What about the other manufacturers perhaps not quite as large as the industry giants? We will probably continue to see consolidation which has been happening over many years but off-set by new companies coming into the space. Others will see niche opportunities and be very happy to be niche players. Sometimes the margins available in these areas are significantly better than in more crowded areas. We will continue to see new companies coming in based on the new technologies – autonomous machines – electric machines – intelligent machines but these companies may go on to maturity or may well be snapped up by the existing players.
Dealers have also been consolidating, driven by manufacturers to be bigger and to absorb neighbouring dealers and spread the fixed costs over higher revenues and larger areas. We have seen some of these larger dealers become importers and distributors in their own right and blur the lines between dealing and distributing, I would imagine that this approach will only increase in the future as much of what we do here follows on from what happens in the largest market in the world which is the USA. In the USA, the corporatisation of dealers is further forwards – large venture capital outfits have been buying dealerships and then expanding their operations both geographically and in breadth of line offered. As dealer principals age out and look to retirement the succession plans are not always there for a family member to continue the dynasty. To monetise the going concern rather than simply close and liquidate must become a potential way forward for some dealerships.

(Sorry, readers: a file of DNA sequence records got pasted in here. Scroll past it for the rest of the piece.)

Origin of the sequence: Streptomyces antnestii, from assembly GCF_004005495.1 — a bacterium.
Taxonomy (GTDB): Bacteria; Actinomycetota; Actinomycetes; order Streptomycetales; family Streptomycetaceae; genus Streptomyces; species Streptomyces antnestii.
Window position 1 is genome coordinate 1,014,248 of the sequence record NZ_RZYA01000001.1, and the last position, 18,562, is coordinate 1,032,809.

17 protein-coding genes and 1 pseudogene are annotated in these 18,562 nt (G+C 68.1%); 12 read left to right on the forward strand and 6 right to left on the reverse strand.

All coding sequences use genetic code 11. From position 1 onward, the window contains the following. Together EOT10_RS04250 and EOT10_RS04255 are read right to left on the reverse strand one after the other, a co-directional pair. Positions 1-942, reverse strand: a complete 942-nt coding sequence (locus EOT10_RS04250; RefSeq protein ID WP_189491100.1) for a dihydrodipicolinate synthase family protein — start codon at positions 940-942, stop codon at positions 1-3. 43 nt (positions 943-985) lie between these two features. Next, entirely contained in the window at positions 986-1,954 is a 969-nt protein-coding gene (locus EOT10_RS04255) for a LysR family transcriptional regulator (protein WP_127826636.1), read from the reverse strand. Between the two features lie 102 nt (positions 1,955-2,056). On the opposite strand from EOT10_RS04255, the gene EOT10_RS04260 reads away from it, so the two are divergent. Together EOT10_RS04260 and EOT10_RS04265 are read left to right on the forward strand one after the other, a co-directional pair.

There will almost certainly be a divergence of dealers. As some move to being larger and more corporate, possibly with different ownership structures, others will want to stay family owned, with low overheads, not trying to be everything to everybody but specialists in their niche, focused on relationships with their chosen customer base, these can also be very successful in their own spheres. Dealers who started in the 19th century, basically pre internal combustion engine, were often blacksmiths before they became farm equipment dealers and oftentimes did both roles in a town.
20th Century dealers often came out of automotive or at any rate were at heart internal combustion engine specialists and engineers, hydraulics and diesel were core backgrounds. Where will 21st Century dealership start-ups come from?
Will it be spin offs from software developers, mobile phone repairers, AI developers. If in the future products can be diagnosed and fixed remotely, with the key items in the toolbox a laptop and mobile phone connection rather than a spanner and hammer – what does a dealership physically look like? We do not know all the answers, but it is exciting and those companies that embrace the changes will probably succeed in this changing world.

Whatever the future the AEA and BAGMA will be there to support and help our members as we go through this great transition and react to the challenges and opportunities ahead.
I have been so pleased and honoured to be the President of the AEA for this season, following on from so many great people who have held the role since the inception of the AEA in 1875. The AEA is in great shape thanks to an engaged membership, a thoughtful Board, and a dynamic CEO. It has been a privilege to hold this role and I thank Ruth and all the membership for their support during my term.